From the pages of



Lady Dot still telling it like it is


DOROTHY BURESH
Battered and beat. Ironically, it's probably the only two words that can't describe the ageless matriarch of The Dispatch and Rock Island Argus.

Sitting at her computer, eyes scanning from screen to a haphazard collection of notes on her desk, she taps out another column for the twin papers. Lady Dot to most of the newsroom, Dot to her friends, and Dorothy Buresh to the thousands of loyal readers, is hard at it, doing what she does best -- telling it like it is.

``If you worry about what everybody thinks, you might was well not even think about writing a column,'' Lady Dot said, holding court in a small conference room in the midst of the Dispatch's working day din. ``You will be ridiculed, screamed at and hollered at, and you have to let it fall where it falls. I never think about that. It takes me about 10 minutes to write my column. If it doesn't flow out, why, you better forget it.''

She probably knows your parents, and they probably like her more than they like you. She has pounded the terra firma of the Quad-Cities area newsbeats more than four decades and, in the profession's quirky vernacular, she ``knows where all the skeletons are buried.''

``I can remember when I first started back in the 1940s (our editor) said to me, `You don't look like a drunk or you're promiscuous,' and I told him that I could learn. He taught me a lot of stuff. Back in 1965, I became a columnist. I was sitting right back there and (our editor) came over and said she needed 20 inches to fill a spot and needed it in 15 minutes. I became a columnist. She said we were just `battered and beat,' and that's how it got its name.''

To an outsider, she could almost appear grandmotherly -- silver mane, glasses and an ever-present smile. She is quick to laugh and not a soul goes by with out a wave or comment. Spend some time with her, and you'll learn that's where the comparison pretty much ends.

At ``old enough to know better'' (confidential sources place her age around 80), she can curse like a sailor on a three-day binge and, when necessary, make her point with all the delicacy of a swift kick in the rear.

``Getting the money,'' was her initial response to what she likes best about her job. However, she followed it up by saying, ``I also like being with the young kids and being in the thick of everything. After so many years, I am surprised at practically nothing.''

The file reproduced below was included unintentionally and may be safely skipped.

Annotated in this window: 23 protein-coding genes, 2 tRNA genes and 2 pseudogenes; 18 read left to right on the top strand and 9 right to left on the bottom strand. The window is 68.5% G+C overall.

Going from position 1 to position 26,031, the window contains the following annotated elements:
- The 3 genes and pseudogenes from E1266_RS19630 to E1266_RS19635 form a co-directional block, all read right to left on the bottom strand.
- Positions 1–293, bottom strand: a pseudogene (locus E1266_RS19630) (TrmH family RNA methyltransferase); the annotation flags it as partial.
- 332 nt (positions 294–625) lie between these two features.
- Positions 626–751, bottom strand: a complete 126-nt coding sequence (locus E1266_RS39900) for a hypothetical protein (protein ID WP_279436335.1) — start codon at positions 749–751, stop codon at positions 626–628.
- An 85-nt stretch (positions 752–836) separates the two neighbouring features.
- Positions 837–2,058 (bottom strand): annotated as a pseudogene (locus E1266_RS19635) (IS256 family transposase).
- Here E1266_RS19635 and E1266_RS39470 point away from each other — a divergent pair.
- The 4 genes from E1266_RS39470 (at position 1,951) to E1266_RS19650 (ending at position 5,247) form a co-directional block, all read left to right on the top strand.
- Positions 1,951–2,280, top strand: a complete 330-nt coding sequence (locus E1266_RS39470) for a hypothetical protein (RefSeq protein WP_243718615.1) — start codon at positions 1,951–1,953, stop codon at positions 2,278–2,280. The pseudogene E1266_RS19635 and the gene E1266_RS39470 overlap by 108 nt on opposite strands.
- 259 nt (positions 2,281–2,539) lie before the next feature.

Sit down with her for an hour and she will know more about you than you know about her. If you are going to ask a question, be prepared for the answer; the lady pulls no punches.

Her reporting has been lauded with numerous awards from various professional organizations. She has interviewed foreign dignitaries and American presidents, including John F. Kennedy and Ronald Reagan, and Gov. George Wallace.

She has interviewed such celebrities as Pearl Bailey, Louie Belson, Hubert Humphrey, Betty Grable, Vincent Price, and even Morris the Cat and Lassie -- all five of them.

Although she claims an Irish heritage, she was knighted by the King of Belgium and named the official Mayor of Moline's 7th Street.

Her friends swear store clerks not only know her by name, but most have committed the first digits of her charge cards to memory.

``I love to shop, shop, shop,'' she said. ``I also have a few close girlfriends, and we go have lunch out or take the occasional four- or five-day junket. We just call the travel agency and see what they have tickets to. We have made it to some pretty unusual places that way, but it is always fun.''

Her supporters and detractors trade jabs in Speak Out, with equal parts venom and verve. She pays little heed to the opinions of the anonymous, but does confess to the occasional sting.

``Oh, you can't pay attention to what they say,'' she said. ``Occasionally, one will sting, but when (the job) is over, it's over. I don't worry about that. If you are going to take everything to heart, you don't belong in this business at all.''

Rest assured, loyal readers, Lady Dot has no immediate plans for retirement and intends to keep at it as long as she's having fun.

``My future plans? How much more future do you think I am going to have?'' she asked, laughing. ``I like doing my job, if I didn't I would be somewhere sitting in the sun. I would like to do more, but the powers-that-be think I am too senile. Senile like a fox. I have seen so many people retire and get so bored and just give up and die.

``I like writing about the little things that people can associate with. People will stop me in the mall and say `I had that same thing happen to me,' which amazes me that people actually recognize me.''

Although it defies today's politically correct notions, one has the urge to call her what she no doubt is -- a Dame -- in the grandest sense of the word. However, if you spot a certain Dispatch/Argus staffer walking with a limp, you'll know Lady Dot, no doubt, disagrees with the word.

``When I first started, I was told by our boss that I would never get rich in this business, but that I could make a lot of people happy,'' she said. ``Well, I never got rich and I hope I made some people happy.''

-- By Todd Welvaert (February 2, 1998)

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